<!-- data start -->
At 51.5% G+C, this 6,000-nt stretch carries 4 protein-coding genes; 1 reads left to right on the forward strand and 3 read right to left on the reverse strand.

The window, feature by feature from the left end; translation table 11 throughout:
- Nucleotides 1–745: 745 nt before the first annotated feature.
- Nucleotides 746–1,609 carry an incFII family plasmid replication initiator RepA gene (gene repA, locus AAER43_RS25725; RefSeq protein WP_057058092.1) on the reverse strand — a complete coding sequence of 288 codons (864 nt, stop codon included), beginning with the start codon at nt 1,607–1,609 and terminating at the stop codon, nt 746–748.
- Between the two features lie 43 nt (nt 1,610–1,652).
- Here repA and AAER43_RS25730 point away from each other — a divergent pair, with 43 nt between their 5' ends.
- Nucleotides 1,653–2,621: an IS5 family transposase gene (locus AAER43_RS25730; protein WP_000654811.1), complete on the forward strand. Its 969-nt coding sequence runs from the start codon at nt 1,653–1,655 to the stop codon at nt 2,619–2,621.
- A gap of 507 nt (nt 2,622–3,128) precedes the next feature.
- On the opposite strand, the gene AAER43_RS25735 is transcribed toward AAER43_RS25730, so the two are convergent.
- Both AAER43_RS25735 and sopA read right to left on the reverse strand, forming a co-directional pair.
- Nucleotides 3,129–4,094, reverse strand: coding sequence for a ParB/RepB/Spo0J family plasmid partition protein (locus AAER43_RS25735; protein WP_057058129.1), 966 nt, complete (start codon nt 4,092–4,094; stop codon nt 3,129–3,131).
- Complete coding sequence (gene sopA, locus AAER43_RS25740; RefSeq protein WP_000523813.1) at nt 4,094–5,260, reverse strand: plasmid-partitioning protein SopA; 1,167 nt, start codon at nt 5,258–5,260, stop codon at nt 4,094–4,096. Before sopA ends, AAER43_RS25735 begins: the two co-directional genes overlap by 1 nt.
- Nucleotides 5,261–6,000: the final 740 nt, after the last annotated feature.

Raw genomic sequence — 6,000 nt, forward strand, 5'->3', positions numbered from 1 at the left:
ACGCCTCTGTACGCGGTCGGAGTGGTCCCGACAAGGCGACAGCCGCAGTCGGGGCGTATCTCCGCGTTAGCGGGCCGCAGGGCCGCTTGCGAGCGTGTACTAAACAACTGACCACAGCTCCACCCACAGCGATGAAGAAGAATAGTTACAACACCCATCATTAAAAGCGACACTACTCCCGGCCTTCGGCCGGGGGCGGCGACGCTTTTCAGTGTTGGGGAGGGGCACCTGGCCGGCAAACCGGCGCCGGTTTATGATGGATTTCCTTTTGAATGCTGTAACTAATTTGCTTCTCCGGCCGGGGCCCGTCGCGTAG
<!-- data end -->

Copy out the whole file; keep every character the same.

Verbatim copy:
At 51.5% G+C, this 6,000-nt stretch carries 4 protein-coding genes; 1 reads left to right on the forward strand and 3 read right to left on the reverse strand.

The window, feature by feature from the left end; translation table 11 throughout:
- Nucleotides 1–745: 745 nt before the first annotated feature.
- Nucleotides 746–1,609 carry an incFII family plasmid replication initiator RepA gene (gene repA, locus AAER43_RS25725; RefSeq protein WP_057058092.1) on the reverse strand — a complete coding sequence of 288 codons (864 nt, stop codon included), beginning with the start codon at nt 1,607–1,609 and terminating at the stop codon, nt 746–748.
- Between the two features lie 43 nt (nt 1,610–1,652).
- Here repA and AAER43_RS25730 point away from each other — a divergent pair, with 43 nt between their 5' ends.
- Nucleotides 1,653–2,621: an IS5 family transposase gene (locus AAER43_RS25730; protein WP_000654811.1), complete on the forward strand. Its 969-nt coding sequence runs from the start codon at nt 1,653–1,655 to the stop codon at nt 2,619–2,621.
- A gap of 507 nt (nt 2,622–3,128) precedes the next feature.
- On the opposite strand, the gene AAER43_RS25735 is transcribed toward AAER43_RS25730, so the two are convergent.
- Both AAER43_RS25735 and sopA read right to left on the reverse strand, forming a co-directional pair.
- Nucleotides 3,129–4,094, reverse strand: coding sequence for a ParB/RepB/Spo0J family plasmid partition protein (locus AAER43_RS25735; protein WP_057058129.1), 966 nt, complete (start codon nt 4,092–4,094; stop codon nt 3,129–3,131).
- Complete coding sequence (gene sopA, locus AAER43_RS25740; RefSeq protein WP_000523813.1) at nt 4,094–5,260, reverse strand: plasmid-partitioning protein SopA; 1,167 nt, start codon at nt 5,258–5,260, stop codon at nt 4,094–4,096. Before sopA ends, AAER43_RS25735 begins: the two co-directional genes overlap by 1 nt.
- Nucleotides 5,261–6,000: the final 740 nt, after the last annotated feature.

Raw genomic sequence — 6,000 nt, forward strand, 5'->3', positions numbered from 1 at the left:
ACGCCTCTGTACGCGGTCGGAGTGGTCCCGACAAGGCGACAGCCGCAGTCGGGGCGTATCTCCGCGTTAGCGGGCCGCAGGGCCGCTTGCGAGCGTGTACTAAACAACTGACCACAGCTCCACCCACAGCGATGAAGAAGAATAGTTACAACACCCATCATTAAAAGCGACACTACTCCCGGCCTTCGGCCGGGGGCGGCGACGCTTTTCAGTGTTGGGGAGGGGCACCTGGCCGGCAAACCGGCGCCGGTTTATGATGGATTTCCTTTTGAATGCTGTAACTAATTTGCTTCTCCGGCCGGGGCCCGTCGCGTAG